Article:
Q. My husband and I have discussed attending part of next year's Tour de France bicycle race. Are there any tour companies that specialize in putting together trips focused on the Tour?
The 96th Tour de France begins July 4 in Monaco and ends July 26 in Paris. And of course the big news is that seven-time winner Lance Armstrong is coming out of retirement to compete again. The route hasn't been confirmed, but it's rumored that, in addition to Monaco and France, the race will visit Spain, Andorra and Switzerland.
Among the companies organizing week-long Tour tours are Backroads (www.backroads.com), a Berkeley, Calif.-based firm with an office in France's Provence region; and Thomson Bike Tours (www.thomsonbiketours.com), based in Connecticut and Sitges, Spain.
Itineraries obviously aren't set, but both companies are taking reservations and say that excitement is mounting.
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“This year, because we're overwhelmed, we'll probably do four or five trips,” Thomson co-owner Paul Rogen said of his company's King of the Mountains tours.
Be forewarned: These tours are not for the average leisure cyclist. Rogen said that in the mornings, participants ride portions of the route that the professional racers will ride later in the day, and he mentioned grueling nine- to 12-mile ascents. But then, he said, the tour members picnic and party until the Tour members whiz by, at which point the lowercasers simply turn around and watch the race live.
Backroads' trip will average 45 miles of alpine riding each day, and participants can expect to view the race stages on two or three days. “This is a riding trip for serious cyclists,” said sales manager Rich Snodsmith. Both companies provide van support, aka “sag wagons.”
Costs haven't been set, but you can get an idea from last year's price: Thomson charged $3,000 to $3,500 per person. The cost included accommodations, most meals and ground transportation, but not airfare.
Deals on Broadway tickets
Q. Please recommend the most economical way I can take my 13-year-old daughter to see “The Little Mermaid” on Broadway. Are there discounted tickets? Thus far, on my own, I have not found any. I have no definite date in mind.
“The Little Mermaid,” based on the 1989 hit Disney movie about a young mermaid who wants to live on land, frequently sells out, and when a show is that popular, it's hard to find discounted tickets. But we found good deals through BroadwayBox.com and TheaterMania.com, two companies that offer reviews, theater gossip and discounts – and you don't have to pay to register, as some other discount sites require.
Through Nov. 21, both sites are offering orchestra and front mezzanine “Mermaid” tickets for $80 (regularly $110 to $120) and mid-mezzanine seats for $65 (usually $80 to $85).
One catch: The discounts are available only for performances Tuesday through Friday. You can buy the tickets by phone, online or at the theater's box office.
Even cheaper is Kids' Night on Broadway, a deal from the Broadway League in which ages 6 to 18 can see a Broadway show free when accompanied by a full-paying adult on certain dates in February. Parking deals and special family discounts at Theater District restaurants also will be available.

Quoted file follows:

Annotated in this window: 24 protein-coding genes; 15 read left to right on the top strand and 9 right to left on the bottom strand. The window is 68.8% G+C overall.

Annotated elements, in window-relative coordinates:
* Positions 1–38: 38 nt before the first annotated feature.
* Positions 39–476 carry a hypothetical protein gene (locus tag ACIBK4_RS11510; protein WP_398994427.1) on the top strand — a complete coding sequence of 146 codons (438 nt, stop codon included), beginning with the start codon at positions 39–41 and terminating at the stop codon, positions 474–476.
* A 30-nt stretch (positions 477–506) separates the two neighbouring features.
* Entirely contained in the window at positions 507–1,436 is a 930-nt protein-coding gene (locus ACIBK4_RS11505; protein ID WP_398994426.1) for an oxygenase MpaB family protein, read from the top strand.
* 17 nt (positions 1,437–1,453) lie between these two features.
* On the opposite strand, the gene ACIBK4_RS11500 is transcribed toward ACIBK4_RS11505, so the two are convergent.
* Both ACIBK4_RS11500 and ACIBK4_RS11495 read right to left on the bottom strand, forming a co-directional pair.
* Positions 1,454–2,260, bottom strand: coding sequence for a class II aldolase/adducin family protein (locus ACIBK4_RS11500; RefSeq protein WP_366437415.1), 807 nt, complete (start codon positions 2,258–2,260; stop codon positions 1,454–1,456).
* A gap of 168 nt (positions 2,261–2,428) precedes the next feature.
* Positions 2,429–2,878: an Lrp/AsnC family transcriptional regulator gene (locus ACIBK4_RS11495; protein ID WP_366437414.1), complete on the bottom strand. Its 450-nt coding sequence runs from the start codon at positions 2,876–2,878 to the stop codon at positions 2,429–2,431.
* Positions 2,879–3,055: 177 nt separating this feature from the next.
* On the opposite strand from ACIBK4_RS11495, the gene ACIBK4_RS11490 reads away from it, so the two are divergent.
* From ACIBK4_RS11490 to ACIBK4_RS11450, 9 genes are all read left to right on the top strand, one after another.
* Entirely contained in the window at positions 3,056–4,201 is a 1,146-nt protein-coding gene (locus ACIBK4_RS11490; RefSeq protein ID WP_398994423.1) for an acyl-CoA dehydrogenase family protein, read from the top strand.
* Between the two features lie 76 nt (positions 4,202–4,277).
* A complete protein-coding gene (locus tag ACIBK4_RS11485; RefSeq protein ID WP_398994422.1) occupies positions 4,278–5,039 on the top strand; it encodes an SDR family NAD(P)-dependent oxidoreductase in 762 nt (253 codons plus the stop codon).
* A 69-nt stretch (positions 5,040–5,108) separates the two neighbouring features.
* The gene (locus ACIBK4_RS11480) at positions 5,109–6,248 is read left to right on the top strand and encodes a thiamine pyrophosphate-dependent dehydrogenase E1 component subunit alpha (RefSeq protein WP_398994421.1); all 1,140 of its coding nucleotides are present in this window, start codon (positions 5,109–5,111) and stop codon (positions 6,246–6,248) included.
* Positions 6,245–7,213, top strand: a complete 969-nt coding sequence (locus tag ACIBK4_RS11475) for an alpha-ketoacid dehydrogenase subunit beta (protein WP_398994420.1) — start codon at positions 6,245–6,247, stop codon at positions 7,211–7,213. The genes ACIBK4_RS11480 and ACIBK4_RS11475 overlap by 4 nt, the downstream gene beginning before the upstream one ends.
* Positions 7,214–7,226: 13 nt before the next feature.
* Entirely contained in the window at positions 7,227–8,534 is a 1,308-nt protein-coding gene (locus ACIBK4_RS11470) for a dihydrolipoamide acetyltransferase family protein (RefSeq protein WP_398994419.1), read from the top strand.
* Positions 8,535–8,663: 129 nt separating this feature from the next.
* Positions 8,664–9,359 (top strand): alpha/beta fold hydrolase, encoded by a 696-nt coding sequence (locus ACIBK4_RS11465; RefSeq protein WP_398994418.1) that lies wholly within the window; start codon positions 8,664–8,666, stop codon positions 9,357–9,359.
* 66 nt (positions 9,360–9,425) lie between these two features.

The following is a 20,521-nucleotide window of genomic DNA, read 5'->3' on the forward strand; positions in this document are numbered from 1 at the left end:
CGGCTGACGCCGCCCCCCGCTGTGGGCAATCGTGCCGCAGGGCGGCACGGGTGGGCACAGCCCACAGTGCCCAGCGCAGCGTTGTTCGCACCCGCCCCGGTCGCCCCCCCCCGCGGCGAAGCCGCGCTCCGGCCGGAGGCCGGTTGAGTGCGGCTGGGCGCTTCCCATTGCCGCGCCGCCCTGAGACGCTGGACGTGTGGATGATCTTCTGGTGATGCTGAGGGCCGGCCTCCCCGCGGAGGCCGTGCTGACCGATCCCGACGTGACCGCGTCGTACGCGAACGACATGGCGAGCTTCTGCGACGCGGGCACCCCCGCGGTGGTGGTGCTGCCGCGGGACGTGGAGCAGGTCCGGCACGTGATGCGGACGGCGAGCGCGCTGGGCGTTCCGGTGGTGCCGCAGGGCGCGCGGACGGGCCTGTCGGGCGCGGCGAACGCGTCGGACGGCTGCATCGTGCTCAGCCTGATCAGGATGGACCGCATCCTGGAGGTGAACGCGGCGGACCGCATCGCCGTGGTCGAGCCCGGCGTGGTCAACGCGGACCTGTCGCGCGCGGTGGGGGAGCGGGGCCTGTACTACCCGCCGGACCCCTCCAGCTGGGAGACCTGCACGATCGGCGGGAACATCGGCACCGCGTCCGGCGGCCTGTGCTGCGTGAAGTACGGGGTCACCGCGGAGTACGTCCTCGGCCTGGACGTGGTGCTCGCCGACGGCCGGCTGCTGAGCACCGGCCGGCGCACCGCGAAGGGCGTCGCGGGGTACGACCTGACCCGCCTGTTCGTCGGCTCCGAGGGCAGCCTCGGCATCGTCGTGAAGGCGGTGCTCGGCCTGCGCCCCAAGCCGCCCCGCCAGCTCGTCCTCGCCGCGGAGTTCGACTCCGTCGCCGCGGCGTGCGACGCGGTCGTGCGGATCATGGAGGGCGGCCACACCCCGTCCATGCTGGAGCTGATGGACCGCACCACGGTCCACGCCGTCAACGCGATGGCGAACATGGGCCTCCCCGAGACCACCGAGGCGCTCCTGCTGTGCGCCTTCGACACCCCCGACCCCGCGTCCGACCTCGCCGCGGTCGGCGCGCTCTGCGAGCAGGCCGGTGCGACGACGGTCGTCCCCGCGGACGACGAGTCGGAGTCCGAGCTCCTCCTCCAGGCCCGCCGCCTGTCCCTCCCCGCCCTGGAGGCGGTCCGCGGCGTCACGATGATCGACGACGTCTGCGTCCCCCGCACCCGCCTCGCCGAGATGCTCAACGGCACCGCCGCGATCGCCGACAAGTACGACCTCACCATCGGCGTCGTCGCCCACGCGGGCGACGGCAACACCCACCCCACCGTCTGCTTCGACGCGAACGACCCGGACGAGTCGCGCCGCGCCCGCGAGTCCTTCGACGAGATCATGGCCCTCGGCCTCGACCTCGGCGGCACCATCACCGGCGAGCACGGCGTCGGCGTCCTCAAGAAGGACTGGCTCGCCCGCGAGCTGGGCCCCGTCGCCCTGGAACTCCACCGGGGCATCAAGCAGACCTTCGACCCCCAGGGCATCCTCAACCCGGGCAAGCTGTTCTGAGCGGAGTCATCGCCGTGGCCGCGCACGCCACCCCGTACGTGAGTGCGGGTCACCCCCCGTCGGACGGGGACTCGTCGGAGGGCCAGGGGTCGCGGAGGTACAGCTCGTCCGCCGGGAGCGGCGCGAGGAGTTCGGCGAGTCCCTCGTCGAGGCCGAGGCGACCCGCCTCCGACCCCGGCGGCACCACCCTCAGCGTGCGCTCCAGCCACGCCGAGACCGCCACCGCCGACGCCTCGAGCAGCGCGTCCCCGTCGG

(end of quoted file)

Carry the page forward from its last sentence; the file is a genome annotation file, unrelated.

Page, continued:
Dates will be announced later this fall; check www.kidsnightonbroadway.com for details and restrictions.
Beware of deadly jellyfish
Q. We are traveling to Australia in November and want to snorkel in the Great Barrier Reef. Some guidebooks say it's impossible to snorkel at that time of year because of the abundance of deadly stinging jellyfish, while others say you can snorkel anytime without a problem. Are there any jellyfish-free areas in the reef for snorkeling at that time of year?
Researching this question has given us a healthy respect for the box (Chironex) and the Irukandji, two types of dangerous jellyfish (aka marine stingers) that ply the tropical waters of the Great Barrier Reef, particularly between the warm months of November to May and June. Dangerous as in potentially lethal. The box jelly is generally considered the world's most dangerous animal.
According to Marine Stingers, a Web site run by the Queensland, Australia, government, death from a box jellyfish sting typically occurs within two to five minutes. Exact mortality rates aren't known, but it's thought that the box jelly is responsible for at least one death a year in Australian waters.
But that doesn't mean you can't snorkel. There are a few precautions you can take to minimize the risks:
Wear a “stinger suit” (a full-body Lycra wetsuit) whenever you're in the water. They're available for rent from marine tour operators and outfitters. Remember, though, that while the suits offer some protection, they are not stinger-proof.
Carry vinegar with you (see below).
Swim at a patrolled beach. Look for and obey safety signs.
If possible, swim in areas enclosed by a stinger net.
Enter the water slowly. This gives stingers time to move away.
Don't touch jellyfish washed up on the beach. They can still sting you.
If you're stung, douse the site of the sting with vinegar (urine or seawater as a last resort, but never fresh water). Note that it may take as long as 40 minutes for a reaction to occur, so it's important to monitor the victim in a safe location out of the water.
For more information on jellyfish, visit the Marine Stingers Web site, www.marinestingers.com. For more information on diving and snorkeling safety: www.queenslandholidays.com.au/dive-queensland.